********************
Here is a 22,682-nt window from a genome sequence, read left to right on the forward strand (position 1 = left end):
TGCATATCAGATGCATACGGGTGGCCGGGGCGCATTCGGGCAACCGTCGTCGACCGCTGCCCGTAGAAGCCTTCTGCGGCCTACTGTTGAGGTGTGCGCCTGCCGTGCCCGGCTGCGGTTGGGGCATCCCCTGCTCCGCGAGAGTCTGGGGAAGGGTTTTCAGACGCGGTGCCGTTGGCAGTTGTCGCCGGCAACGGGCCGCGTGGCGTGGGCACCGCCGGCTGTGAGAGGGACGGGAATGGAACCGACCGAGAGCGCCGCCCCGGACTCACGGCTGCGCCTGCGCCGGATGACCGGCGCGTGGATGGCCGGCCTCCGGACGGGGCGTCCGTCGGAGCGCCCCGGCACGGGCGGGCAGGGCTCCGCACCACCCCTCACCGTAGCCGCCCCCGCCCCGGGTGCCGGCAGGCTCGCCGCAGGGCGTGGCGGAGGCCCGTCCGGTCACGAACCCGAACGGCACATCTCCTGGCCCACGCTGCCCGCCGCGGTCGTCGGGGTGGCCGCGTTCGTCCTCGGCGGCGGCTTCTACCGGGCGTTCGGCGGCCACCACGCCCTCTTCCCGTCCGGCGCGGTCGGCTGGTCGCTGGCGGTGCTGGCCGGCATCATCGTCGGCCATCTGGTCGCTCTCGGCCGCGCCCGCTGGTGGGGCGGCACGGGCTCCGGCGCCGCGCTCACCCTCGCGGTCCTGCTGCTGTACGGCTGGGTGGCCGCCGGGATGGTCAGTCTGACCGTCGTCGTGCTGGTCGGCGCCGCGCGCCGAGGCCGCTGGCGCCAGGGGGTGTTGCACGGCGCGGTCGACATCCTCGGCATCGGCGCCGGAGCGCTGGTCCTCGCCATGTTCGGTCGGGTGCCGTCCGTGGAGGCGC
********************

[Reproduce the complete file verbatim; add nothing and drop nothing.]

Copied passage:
Here is a 22,682-nt window from a genome sequence, read left to right on the forward strand (position 1 = left end):
TGCATATCAGATGCATACGGGTGGCCGGGGCGCATTCGGGCAACCGTCGTCGACCGCTGCCCGTAGAAGCCTTCTGCGGCCTACTGTTGAGGTGTGCGCCTGCCGTGCCCGGCTGCGGTTGGGGCATCCCCTGCTCCGCGAGAGTCTGGGGAAGGGTTTTCAGACGCGGTGCCGTTGGCAGTTGTCGCCGGCAACGGGCCGCGTGGCGTGGGCACCGCCGGCTGTGAGAGGGACGGGAATGGAACCGACCGAGAGCGCCGCCCCGGACTCACGGCTGCGCCTGCGCCGGATGACCGGCGCGTGGATGGCCGGCCTCCGGACGGGGCGTCCGTCGGAGCGCCCCGGCACGGGCGGGCAGGGCTCCGCACCACCCCTCACCGTAGCCGCCCCCGCCCCGGGTGCCGGCAGGCTCGCCGCAGGGCGTGGCGGAGGCCCGTCCGGTCACGAACCCGAACGGCACATCTCCTGGCCCACGCTGCCCGCCGCGGTCGTCGGGGTGGCCGCGTTCGTCCTCGGCGGCGGCTTCTACCGGGCGTTCGGCGGCCACCACGCCCTCTTCCCGTCCGGCGCGGTCGGCTGGTCGCTGGCGGTGCTGGCCGGCATCATCGTCGGCCATCTGGTCGCTCTCGGCCGCGCCCGCTGGTGGGGCGGCACGGGCTCCGGCGCCGCGCTCACCCTCGCGGTCCTGCTGCTGTACGGCTGGGTGGCCGCCGGGATGGTCAGTCTGACCGTCGTCGTGCTGGTCGGCGCCGCGCGCCGAGGCCGCTGGCGCCAGGGGGTGTTGCACGGCGCGGTCGACATCCTCGGCATCGGCGCCGGAGCGCTGGTCCTCGCCATGTTCGGTCGGGTGCCGTCCGTGGAGGCGC